One of the main risks that many construction organisations face with skills shortages is an inability to fulfil projects due to the lack of suitable, qualified candidates. Not only does this impact profit, but it also has a big impact on a construction company’s reputation. The Open University Business Barometer states that in 2020, short-term gaps cost UK construction companies an additional £2.2 billion compared to 2019. Furthermore, difficulties in sourcing staff may also lead to increased recruitment costs as businesses may find themselves overpaying to secure skills that are limited.
How can apprenticeships help to bridge the skills gap?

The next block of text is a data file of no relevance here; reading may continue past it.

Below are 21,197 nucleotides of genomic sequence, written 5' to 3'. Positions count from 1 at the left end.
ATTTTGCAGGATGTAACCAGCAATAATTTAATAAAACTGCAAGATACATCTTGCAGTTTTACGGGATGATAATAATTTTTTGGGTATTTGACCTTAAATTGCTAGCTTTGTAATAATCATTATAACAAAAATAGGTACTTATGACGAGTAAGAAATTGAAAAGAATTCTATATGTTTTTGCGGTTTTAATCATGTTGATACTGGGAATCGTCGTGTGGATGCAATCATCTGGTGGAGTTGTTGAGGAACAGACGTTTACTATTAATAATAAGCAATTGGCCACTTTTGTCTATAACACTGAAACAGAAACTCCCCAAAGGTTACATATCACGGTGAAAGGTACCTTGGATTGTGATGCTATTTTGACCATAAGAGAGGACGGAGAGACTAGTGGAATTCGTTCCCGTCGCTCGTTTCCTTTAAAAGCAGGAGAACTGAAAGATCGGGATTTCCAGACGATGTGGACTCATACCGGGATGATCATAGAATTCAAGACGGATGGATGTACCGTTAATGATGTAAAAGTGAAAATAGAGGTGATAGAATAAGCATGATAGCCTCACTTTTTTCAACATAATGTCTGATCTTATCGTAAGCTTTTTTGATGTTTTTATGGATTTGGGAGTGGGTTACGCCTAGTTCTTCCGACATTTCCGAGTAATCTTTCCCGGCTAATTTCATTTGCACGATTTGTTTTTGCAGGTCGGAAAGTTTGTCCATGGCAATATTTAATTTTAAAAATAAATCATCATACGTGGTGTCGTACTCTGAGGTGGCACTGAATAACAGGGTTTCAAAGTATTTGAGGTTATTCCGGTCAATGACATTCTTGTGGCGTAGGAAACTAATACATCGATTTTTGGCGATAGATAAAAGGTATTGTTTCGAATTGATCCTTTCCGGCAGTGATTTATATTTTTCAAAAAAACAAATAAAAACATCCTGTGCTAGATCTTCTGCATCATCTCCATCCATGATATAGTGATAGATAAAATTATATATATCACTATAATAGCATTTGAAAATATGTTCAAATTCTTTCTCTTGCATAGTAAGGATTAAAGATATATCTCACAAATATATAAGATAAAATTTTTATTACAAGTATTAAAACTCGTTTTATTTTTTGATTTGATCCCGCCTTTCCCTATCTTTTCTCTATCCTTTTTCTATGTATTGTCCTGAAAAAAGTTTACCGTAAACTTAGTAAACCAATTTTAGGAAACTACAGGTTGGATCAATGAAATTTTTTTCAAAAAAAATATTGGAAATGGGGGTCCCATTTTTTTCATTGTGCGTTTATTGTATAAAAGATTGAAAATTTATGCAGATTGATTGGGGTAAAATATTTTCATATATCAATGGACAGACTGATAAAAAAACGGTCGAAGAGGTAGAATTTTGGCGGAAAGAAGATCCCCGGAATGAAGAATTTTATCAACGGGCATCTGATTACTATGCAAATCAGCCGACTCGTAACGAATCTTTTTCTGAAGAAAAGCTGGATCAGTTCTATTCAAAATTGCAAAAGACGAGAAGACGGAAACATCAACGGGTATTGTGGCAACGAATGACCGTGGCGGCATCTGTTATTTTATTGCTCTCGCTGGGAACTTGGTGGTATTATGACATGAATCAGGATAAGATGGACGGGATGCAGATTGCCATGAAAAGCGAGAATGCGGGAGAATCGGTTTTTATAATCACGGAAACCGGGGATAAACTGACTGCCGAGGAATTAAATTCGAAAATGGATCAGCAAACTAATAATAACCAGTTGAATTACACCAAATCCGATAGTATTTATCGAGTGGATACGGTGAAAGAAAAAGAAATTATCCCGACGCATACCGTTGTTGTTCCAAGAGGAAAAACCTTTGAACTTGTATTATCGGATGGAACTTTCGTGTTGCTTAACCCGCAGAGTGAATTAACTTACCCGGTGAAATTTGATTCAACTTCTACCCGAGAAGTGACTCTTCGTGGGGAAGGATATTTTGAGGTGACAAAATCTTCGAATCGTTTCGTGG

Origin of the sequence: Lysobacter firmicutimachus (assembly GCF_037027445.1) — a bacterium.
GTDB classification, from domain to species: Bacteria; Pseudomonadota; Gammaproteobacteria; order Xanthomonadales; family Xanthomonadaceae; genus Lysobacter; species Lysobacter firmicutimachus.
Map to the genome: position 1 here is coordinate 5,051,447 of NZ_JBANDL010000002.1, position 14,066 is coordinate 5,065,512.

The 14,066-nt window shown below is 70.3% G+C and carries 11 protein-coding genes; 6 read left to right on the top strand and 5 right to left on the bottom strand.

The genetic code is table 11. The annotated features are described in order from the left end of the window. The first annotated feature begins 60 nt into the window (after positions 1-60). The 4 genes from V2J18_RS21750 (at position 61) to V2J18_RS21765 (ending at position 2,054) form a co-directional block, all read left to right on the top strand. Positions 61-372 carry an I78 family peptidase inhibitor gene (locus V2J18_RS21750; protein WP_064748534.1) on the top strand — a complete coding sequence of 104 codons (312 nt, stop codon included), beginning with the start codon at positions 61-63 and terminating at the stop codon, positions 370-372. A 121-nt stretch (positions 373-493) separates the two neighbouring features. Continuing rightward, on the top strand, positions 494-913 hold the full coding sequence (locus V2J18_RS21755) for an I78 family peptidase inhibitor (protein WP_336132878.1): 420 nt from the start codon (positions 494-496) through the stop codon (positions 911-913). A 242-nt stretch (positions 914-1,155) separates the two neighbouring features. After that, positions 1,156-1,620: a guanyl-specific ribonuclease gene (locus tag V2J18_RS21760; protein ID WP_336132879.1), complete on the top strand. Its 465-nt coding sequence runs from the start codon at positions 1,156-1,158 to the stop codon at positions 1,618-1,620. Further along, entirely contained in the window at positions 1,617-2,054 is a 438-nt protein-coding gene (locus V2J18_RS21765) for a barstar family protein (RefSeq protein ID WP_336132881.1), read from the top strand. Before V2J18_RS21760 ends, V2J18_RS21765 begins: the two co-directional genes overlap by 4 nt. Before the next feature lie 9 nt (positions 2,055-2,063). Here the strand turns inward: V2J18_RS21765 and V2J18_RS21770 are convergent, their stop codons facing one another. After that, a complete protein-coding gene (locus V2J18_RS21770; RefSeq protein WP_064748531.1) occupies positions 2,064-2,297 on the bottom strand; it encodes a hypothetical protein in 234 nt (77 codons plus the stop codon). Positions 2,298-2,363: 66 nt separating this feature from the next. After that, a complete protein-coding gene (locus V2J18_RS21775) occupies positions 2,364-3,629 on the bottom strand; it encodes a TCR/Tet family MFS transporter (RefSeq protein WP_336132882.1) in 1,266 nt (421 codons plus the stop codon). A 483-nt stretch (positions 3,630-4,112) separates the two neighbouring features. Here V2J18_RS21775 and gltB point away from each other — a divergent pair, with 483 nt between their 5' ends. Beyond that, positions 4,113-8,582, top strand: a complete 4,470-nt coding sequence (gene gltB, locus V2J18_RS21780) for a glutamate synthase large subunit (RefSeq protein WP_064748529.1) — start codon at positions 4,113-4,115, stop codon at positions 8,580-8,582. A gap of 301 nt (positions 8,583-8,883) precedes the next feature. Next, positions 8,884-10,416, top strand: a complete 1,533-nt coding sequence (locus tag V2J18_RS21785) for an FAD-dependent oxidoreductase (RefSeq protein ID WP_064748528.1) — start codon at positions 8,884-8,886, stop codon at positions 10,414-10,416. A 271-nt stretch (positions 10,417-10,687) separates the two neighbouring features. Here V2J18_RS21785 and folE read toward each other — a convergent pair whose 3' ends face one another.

Apprenticeships are a key element in reducing the skills shortage within the construction sector in the UK. Research by The Open University shows that 48 per cent of employers felt that apprenticeships are vital in closing the construction skills gap. Construction apprenticeships help to attract a new workforce by providing an accessible starting point for young people to enter the industry. They offer the benefit of earning a salary whilst gaining hands-on experience and learning the industry-recognised skills employers want. Not only do apprenticeships help to encourage younger people to enter the industry, they can also help construction companies to retain their staff by providing them with the opportunity to upskill and progress the existing high-quality workforce. Construction companies that invest in training and development can create a diverse and sustainable workforce, leading to better staff morale and improved productivity and quality.